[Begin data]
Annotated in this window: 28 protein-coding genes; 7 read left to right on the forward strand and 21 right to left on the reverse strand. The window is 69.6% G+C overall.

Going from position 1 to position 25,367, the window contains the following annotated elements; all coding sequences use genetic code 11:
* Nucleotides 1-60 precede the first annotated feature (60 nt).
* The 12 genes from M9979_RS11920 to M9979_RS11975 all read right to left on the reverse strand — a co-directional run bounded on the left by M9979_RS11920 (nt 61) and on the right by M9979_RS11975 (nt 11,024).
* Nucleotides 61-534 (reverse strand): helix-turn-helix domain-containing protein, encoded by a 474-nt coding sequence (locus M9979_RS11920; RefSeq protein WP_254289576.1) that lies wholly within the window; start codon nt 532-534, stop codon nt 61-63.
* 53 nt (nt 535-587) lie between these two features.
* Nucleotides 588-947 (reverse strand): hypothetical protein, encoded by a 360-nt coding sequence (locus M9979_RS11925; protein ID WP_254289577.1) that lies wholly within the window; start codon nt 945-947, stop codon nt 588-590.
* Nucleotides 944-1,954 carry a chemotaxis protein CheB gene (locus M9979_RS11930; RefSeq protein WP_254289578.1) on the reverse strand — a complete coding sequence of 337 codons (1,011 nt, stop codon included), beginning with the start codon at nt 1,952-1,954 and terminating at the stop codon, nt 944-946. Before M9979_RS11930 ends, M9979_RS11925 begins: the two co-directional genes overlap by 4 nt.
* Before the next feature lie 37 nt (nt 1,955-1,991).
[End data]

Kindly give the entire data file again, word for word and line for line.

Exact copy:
Annotated in this window: 28 protein-coding genes; 7 read left to right on the forward strand and 21 right to left on the reverse strand. The window is 69.6% G+C overall.

Going from position 1 to position 25,367, the window contains the following annotated elements; all coding sequences use genetic code 11:
* Nucleotides 1-60 precede the first annotated feature (60 nt).
* The 12 genes from M9979_RS11920 to M9979_RS11975 all read right to left on the reverse strand — a co-directional run bounded on the left by M9979_RS11920 (nt 61) and on the right by M9979_RS11975 (nt 11,024).
* Nucleotides 61-534 (reverse strand): helix-turn-helix domain-containing protein, encoded by a 474-nt coding sequence (locus M9979_RS11920; RefSeq protein WP_254289576.1) that lies wholly within the window; start codon nt 532-534, stop codon nt 61-63.
* 53 nt (nt 535-587) lie between these two features.
* Nucleotides 588-947 (reverse strand): hypothetical protein, encoded by a 360-nt coding sequence (locus M9979_RS11925; protein ID WP_254289577.1) that lies wholly within the window; start codon nt 945-947, stop codon nt 588-590.
* Nucleotides 944-1,954 carry a chemotaxis protein CheB gene (locus M9979_RS11930; RefSeq protein WP_254289578.1) on the reverse strand — a complete coding sequence of 337 codons (1,011 nt, stop codon included), beginning with the start codon at nt 1,952-1,954 and terminating at the stop codon, nt 944-946. Before M9979_RS11930 ends, M9979_RS11925 begins: the two co-directional genes overlap by 4 nt.
* Before the next feature lie 37 nt (nt 1,955-1,991).